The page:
Since 2004 when Andy Murray rose to prominence by winning the Junior US Open aged 17, the Scot has been touted by tennis champions to achieve great things. He has had to develop a thick skin and learn from comments and mistakes which have been magnified and thrown out of context, he has had to understand and appreciate support and attention rather than detesting it and he has had to learn to deal with excessive pressure and the expectations of a nation. At the age of 23 he has accomplished all of this, in addition to a lucrative career in tennis which has seen him rise to the number 2 spot in the world, win 14 career titles (including four Masters 1000 titles) and amass an astounding $11m in prize money alone. However, for all these fantastic achievements, there is one thing missing; the one thing that would lift him into the Tennis Hall Of Fame, the one achievement that would command respect and elicit fear among rivals and challengers – a Grand Slam Title.
Tennis ‘experts’ and fans have forever maintained that it is only a matter of time before Andy Murray wins his first Grand Slam. At 6ft4, not only does his frame allow him to hammer down 130mph service bombs at will, but his incredible athletic ability has him powering around the court, able to track down balls that most tennis players wouldn’t stand a chance against. Much more than his athletic ability though, is the variety he possesses in his game – the slices, the dropshots, the delicate feel at the net and the resourcefulness he utilizes on the defence. His backhand is widely seen as one of the best and most technically perfect in his game, and likewise his ability to read opponents’ serves and return so many into play is also well-documented. This is what has elevated Andy Murray into an elite player and this is why many people are such firm believers in the idea that the Scot will one day become a Grand Slam Champion.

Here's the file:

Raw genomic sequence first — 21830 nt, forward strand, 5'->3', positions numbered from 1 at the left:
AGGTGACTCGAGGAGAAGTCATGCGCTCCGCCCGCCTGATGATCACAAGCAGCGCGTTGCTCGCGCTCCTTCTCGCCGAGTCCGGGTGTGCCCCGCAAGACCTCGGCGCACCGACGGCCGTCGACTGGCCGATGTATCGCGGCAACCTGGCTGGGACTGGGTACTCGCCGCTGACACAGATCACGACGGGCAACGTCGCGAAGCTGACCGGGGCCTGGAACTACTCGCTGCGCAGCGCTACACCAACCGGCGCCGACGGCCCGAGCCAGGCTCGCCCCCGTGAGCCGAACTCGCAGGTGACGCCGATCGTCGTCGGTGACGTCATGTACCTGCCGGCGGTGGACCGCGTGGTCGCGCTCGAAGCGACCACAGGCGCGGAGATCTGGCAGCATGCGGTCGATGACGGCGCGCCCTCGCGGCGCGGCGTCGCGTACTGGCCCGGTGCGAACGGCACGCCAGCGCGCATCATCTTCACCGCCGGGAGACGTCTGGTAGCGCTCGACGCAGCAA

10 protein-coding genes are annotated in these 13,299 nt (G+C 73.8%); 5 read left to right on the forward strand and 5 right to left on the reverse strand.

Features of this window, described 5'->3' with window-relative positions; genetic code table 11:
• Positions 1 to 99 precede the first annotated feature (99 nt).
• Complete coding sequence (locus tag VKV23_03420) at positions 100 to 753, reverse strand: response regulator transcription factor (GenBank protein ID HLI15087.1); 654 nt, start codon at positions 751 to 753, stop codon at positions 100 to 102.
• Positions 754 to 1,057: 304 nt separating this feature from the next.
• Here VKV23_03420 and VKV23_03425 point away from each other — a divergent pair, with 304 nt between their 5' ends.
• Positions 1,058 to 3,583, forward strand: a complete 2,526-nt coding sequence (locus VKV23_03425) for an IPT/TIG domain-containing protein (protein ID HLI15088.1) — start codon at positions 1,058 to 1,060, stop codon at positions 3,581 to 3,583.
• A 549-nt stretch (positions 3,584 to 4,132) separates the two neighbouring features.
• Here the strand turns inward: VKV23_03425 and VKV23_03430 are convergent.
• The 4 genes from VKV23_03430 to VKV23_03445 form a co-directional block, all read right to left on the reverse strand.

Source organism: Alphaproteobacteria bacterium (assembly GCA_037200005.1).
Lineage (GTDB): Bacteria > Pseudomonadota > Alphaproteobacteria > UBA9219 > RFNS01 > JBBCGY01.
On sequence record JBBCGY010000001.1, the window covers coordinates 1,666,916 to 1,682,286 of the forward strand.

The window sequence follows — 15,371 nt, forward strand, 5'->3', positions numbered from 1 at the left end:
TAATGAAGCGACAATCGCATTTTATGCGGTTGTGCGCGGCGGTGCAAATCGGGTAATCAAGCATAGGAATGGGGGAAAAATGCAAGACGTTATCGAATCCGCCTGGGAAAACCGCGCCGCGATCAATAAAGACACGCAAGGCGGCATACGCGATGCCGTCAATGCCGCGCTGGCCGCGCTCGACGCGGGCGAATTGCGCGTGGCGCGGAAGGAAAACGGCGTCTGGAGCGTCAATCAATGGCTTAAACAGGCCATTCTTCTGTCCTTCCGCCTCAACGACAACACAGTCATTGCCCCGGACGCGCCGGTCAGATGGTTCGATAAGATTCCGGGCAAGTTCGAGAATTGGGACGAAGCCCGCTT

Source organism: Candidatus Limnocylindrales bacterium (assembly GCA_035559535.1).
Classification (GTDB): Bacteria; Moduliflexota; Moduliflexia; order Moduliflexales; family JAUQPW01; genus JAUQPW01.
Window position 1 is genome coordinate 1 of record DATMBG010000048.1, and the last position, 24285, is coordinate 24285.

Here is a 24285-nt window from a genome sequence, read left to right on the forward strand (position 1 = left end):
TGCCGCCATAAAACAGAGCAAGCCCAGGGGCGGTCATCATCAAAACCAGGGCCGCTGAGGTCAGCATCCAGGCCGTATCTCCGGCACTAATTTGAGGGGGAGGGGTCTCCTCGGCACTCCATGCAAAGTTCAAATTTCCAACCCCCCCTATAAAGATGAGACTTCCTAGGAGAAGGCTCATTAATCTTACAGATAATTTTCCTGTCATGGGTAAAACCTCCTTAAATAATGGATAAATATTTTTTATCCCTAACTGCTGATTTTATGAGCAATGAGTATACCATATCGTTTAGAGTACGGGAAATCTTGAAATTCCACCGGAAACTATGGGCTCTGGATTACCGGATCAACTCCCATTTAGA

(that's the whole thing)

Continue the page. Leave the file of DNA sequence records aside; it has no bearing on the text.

For all of his strengths, over the years many holes have appeared in the 23-year-old’s game. These include his typically low first serve percentage, his forehand which is highly prone to breaking down and his short second serve which is far too often exploited by aggressive and powerful opponents. Many supporters have been quick to highlight the probability of him improving these technical flaws and them coming together one day when he is on the verge of greatness. However, it is the mental and emotional side of Murray which could ultimately hold him back. We have seen the combination of his naturally defensive mentality, his hot-headed temperament and his lack of mental strength compared with the likes of Nadal, Del Potro and even Djokovic prove fatal in his two defeats to Roger Federer in his two Slam Finals. Moreover, when he has reached the latter rounds of Grand Slam events it has become excruciatingly obvious that Murray just doesn’t have the firepower to outplay an opponent performing at that level. And with Rafael Nadal edging closer and closer to the form that saw him the dominant figure between 2008 and the beginning of 2009 – will he ever?
Andy Murray certainly has an abundance of talent and ability and of course he is in with a massive chance of finally winning a Grand Slam in the near future, but any Grand Slam win will be based on circumstance and things that are out of his control. For example, how long Federer continues to play at the elite level of tennis, whether Nadal becomes a dominant figure for a sizable amount of time, whether Del Potro will recover to the level of play he showed in 2009 post-wrist injury, whether Djokovic will find his serve and confidence and even whether any younger players will push through and shake up the very top of the game. It is completely in the air either way but whatever does happen, the next few years are shaping up to be an intriguing and exciting chapter of ATP tennis history.
Written by Foot Fault via